See This One for the Costumes Alone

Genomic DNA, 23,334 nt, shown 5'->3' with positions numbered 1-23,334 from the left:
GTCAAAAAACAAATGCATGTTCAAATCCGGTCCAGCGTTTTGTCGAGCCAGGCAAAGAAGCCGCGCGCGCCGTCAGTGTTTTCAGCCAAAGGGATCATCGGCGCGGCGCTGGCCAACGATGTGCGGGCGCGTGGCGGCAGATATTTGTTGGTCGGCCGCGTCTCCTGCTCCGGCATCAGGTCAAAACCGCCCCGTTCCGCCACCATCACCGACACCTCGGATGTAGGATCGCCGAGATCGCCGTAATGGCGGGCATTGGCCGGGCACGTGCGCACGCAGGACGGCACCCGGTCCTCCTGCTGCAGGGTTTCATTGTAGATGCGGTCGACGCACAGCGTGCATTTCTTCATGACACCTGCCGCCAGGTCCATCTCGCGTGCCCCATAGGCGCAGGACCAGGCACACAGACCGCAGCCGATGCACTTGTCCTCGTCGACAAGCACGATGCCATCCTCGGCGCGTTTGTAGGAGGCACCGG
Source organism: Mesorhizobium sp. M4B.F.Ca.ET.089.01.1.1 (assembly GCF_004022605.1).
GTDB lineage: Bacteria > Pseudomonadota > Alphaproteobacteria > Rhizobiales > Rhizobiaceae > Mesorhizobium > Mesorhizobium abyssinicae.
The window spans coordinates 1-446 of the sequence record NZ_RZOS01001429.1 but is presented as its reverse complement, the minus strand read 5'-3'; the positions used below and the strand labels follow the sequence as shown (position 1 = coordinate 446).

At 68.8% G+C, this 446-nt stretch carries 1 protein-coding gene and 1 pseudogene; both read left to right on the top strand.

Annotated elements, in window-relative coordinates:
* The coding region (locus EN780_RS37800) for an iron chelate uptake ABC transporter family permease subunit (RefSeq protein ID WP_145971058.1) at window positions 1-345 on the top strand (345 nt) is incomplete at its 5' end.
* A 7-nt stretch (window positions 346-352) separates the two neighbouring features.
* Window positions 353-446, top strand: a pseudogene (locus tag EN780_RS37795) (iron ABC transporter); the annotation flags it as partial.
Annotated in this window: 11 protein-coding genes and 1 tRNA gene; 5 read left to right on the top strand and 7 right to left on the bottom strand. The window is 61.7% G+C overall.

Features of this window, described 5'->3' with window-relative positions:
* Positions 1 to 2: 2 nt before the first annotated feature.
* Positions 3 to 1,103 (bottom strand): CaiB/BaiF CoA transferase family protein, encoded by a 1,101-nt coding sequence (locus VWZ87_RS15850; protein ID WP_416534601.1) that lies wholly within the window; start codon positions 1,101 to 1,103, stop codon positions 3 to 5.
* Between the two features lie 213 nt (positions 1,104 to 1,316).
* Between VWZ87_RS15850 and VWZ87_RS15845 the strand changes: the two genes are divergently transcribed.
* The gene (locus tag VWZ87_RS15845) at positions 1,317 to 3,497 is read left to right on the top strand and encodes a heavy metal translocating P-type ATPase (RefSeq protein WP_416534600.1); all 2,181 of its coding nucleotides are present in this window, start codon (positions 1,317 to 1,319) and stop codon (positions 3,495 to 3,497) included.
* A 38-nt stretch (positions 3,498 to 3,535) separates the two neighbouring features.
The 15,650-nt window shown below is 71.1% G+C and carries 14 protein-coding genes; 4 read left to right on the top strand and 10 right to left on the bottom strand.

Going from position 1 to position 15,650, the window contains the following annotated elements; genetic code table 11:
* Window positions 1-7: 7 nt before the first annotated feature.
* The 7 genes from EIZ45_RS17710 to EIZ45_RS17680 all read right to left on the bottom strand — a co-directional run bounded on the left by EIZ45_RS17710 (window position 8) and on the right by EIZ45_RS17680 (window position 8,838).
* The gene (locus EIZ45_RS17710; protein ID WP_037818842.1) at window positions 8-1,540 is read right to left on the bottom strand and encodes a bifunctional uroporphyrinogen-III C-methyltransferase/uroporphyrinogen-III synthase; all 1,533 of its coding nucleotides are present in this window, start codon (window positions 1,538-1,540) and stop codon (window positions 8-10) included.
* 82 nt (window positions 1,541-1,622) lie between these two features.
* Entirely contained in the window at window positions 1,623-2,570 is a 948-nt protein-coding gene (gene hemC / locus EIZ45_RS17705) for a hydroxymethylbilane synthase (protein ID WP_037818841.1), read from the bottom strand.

ANNA KARENINA (2012/IN THEATERS) There seems to be no awards love yet for the latest film from director Joe Wright who also gave us Price and Prejudice (2005), Atonement (2007), and Hanna (2011). I happen to be a big fan of all those films and also of Keira Knightley, Wright’s favorite actress, who takes on the title role of Anna in this over-the-top artful rendition of the Leo Tolstoy classic. This time the screenplay is by no less than Tom Stoppard and the production is in a league of its own for creativity. The entire movie is set in a 19th century theater and every inch of that setting is used, including the catwalks and the orchestra pit. But unlike some movies in theater settings (remember A Prairie Home Companion?), in this film sometimes the walls fall away and we are transported straight out into a Russian wheat field or winter palace. Good grief! It’s a bit dizzying at the start, but soon you get into the rhythm of this artifice and begin to watch the story for what it is—a tale of tragic love. Anna is a good woman, married to the highly regarded and important Karenin (an excellent Jude Law) who is a good man but something of a bore. The two have a young son who is the apple of Anna’s eye. On the train to meet with her brother Stiva (played by Matthew Macfayden who was Mr. Darcy in Wright’s version of Pride and Prejudice) and his wife Dolly (Kelly Macdonald), Anna meets the Countess Vronsky and her handsome young son Alexei (a blond Aaron-Taylor Johnson–you may remember him from Savages or Nowhere Boy). Young Vronsky is attracted to Anna and courts her from that instant forward. Anna falls under his spell and eventually abandons everything—her son, her daughter by Vronsky, her life in public, her husband—to enjoy the passion of romance. Knightley is brilliant in the role, showing a wide range of emotion. And of course, she is positively gorgeous in the endless show of costumes which mark the period and the wealth of Russian society in those days. Of course, there’s a tragic ending—surely you know it. Does the movie work, amidst all the hustle and bustle of its staging? I think ultimately yes thanks to the strength of Keira Knightley and surprisingly of Jude Law. Catch it while you can—but only if you like period pieces done to excess!